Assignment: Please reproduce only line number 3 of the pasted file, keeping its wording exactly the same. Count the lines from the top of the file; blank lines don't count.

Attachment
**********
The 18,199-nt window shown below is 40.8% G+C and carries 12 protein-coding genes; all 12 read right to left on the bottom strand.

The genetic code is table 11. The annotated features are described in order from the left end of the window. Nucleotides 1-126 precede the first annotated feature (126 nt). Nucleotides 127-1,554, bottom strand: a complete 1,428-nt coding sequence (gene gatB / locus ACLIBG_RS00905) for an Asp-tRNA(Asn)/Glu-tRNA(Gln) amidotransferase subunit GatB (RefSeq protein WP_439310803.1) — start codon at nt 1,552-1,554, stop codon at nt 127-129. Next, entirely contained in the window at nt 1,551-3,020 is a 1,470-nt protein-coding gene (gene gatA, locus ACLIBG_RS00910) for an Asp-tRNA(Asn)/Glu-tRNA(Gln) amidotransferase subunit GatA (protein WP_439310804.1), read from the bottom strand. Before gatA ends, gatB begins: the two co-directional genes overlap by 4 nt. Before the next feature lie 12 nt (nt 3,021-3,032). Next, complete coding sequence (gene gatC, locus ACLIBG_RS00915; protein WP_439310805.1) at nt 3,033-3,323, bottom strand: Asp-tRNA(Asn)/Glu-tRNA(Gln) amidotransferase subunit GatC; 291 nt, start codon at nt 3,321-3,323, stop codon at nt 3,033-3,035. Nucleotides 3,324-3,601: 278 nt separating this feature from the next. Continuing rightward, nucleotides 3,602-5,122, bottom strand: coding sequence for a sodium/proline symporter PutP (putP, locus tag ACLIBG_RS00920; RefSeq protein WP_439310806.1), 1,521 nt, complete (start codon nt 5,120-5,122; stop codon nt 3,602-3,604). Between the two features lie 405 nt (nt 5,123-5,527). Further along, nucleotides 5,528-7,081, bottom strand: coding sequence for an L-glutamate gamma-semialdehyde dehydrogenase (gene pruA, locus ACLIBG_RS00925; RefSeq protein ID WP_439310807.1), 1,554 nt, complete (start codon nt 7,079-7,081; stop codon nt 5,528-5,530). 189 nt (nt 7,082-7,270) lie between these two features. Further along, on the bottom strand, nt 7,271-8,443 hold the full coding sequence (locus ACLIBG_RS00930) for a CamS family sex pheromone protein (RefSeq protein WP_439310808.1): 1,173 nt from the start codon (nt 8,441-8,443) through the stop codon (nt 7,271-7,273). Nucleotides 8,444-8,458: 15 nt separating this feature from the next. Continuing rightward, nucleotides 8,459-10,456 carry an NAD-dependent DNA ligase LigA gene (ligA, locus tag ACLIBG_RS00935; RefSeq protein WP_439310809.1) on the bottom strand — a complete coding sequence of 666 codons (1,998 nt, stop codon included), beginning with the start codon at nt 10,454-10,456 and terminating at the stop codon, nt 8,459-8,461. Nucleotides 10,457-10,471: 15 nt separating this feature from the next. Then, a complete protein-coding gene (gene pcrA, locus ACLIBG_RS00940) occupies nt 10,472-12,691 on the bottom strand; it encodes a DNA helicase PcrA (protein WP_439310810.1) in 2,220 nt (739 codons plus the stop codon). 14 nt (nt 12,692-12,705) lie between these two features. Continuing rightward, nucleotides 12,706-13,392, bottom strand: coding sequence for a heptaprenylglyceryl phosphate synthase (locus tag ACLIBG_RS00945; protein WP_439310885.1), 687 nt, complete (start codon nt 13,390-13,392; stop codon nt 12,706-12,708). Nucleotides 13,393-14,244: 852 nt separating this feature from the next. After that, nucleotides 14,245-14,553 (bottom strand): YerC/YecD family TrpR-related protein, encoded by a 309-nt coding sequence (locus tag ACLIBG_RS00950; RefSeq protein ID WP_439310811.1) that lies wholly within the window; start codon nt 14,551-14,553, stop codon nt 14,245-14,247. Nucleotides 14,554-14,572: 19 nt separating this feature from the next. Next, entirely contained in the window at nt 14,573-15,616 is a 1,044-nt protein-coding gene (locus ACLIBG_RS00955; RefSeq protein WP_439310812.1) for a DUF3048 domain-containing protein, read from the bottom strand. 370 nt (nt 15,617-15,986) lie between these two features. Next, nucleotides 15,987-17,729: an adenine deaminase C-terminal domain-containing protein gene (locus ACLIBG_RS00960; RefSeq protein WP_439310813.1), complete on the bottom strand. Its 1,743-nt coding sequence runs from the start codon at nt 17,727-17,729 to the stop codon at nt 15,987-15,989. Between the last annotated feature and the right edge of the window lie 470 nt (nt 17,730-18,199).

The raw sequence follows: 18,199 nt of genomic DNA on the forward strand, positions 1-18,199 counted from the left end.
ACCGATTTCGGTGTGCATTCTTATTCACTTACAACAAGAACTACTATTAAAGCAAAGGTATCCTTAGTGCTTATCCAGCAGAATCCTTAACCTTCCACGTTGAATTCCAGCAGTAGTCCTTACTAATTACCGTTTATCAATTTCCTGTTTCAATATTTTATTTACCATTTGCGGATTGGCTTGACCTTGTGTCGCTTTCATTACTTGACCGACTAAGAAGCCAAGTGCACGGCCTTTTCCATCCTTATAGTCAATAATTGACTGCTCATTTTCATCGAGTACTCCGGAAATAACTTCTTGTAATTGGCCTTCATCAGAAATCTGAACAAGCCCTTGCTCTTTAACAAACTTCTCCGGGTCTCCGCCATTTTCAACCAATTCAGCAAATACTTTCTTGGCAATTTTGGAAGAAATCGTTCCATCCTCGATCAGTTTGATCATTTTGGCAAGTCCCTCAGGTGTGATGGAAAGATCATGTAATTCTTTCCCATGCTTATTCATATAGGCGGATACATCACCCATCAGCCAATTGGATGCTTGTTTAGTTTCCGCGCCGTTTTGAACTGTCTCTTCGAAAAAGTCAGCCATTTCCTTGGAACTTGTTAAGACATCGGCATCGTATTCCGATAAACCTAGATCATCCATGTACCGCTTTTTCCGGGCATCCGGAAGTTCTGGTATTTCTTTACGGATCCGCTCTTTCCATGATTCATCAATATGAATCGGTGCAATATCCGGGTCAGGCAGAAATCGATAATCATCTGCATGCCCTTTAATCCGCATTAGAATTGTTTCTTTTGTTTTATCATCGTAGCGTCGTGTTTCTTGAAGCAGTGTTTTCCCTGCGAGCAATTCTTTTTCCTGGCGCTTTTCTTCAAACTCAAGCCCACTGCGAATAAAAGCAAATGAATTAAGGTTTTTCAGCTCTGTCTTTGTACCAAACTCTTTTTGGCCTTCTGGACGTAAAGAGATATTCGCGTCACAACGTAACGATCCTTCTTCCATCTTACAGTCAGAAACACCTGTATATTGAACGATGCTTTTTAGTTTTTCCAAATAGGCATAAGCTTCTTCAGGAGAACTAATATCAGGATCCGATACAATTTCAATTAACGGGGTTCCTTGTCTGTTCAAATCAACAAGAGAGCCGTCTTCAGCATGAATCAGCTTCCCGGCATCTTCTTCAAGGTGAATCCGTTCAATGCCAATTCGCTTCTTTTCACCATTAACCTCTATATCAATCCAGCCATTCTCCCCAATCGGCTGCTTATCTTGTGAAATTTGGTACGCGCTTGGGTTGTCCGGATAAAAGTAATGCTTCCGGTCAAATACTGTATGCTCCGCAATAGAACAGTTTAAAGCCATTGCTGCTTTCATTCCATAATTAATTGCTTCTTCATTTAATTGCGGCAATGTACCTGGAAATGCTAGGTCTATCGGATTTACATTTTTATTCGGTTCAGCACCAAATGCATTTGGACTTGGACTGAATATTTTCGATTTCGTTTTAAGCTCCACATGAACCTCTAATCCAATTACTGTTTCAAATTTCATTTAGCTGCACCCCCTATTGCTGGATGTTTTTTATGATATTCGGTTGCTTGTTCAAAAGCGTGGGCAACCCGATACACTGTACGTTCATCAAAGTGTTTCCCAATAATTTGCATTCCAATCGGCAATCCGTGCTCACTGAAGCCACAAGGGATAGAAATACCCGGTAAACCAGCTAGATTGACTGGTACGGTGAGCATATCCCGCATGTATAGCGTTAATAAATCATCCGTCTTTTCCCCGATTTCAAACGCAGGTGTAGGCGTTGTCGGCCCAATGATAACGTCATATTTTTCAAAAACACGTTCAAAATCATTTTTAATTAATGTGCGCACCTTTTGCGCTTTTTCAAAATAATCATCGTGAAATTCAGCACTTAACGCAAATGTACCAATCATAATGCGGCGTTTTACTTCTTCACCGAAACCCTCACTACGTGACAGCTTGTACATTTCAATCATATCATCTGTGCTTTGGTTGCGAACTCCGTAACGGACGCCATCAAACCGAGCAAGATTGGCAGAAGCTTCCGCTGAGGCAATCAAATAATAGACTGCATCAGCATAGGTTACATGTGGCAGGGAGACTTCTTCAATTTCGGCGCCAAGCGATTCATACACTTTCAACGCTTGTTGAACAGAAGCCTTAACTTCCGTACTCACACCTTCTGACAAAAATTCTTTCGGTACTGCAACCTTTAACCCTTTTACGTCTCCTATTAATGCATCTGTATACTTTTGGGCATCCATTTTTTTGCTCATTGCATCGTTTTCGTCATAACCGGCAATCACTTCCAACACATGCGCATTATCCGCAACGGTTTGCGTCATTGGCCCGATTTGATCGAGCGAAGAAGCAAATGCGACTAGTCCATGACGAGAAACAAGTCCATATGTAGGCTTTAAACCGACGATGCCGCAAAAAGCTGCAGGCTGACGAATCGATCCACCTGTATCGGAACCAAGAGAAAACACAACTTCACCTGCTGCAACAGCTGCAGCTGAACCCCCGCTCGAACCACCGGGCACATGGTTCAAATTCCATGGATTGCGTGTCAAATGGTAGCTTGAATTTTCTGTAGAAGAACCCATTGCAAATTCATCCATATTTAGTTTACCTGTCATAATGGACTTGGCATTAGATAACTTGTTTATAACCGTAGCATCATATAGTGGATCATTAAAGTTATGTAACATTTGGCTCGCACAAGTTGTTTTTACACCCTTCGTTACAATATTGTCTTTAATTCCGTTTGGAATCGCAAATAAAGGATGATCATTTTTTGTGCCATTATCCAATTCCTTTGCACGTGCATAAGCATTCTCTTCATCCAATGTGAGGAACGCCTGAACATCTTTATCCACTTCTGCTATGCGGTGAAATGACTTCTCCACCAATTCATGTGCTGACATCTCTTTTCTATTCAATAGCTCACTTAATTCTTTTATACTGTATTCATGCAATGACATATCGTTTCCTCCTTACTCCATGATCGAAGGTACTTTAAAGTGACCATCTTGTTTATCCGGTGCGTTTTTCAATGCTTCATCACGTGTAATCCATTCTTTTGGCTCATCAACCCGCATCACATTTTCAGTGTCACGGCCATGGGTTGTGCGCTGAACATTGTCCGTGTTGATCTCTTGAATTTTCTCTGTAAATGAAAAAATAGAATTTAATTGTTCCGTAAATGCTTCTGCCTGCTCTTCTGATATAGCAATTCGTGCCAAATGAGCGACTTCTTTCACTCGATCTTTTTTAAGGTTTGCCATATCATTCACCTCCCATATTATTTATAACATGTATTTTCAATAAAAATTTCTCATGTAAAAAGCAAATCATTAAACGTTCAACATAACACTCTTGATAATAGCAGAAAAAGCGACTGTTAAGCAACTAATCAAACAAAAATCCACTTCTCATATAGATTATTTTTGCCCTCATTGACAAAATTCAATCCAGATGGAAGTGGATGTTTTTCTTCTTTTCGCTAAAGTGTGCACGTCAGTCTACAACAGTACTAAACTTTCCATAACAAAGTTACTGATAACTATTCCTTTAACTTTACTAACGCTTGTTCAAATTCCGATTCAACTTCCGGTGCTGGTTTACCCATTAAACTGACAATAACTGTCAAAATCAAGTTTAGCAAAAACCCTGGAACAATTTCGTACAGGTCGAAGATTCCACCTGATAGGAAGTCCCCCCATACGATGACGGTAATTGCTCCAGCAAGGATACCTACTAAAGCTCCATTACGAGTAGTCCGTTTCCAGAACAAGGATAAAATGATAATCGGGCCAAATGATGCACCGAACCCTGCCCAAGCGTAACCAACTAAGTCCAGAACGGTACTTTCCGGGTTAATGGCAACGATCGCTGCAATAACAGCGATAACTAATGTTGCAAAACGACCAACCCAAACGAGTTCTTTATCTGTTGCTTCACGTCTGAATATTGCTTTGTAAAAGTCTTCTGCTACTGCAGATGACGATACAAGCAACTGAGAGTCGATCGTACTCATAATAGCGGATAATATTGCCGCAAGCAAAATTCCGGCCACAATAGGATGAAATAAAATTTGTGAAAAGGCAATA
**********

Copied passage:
The raw sequence follows: 18,199 nt of genomic DNA on the forward strand, positions 1-18,199 counted from the left end.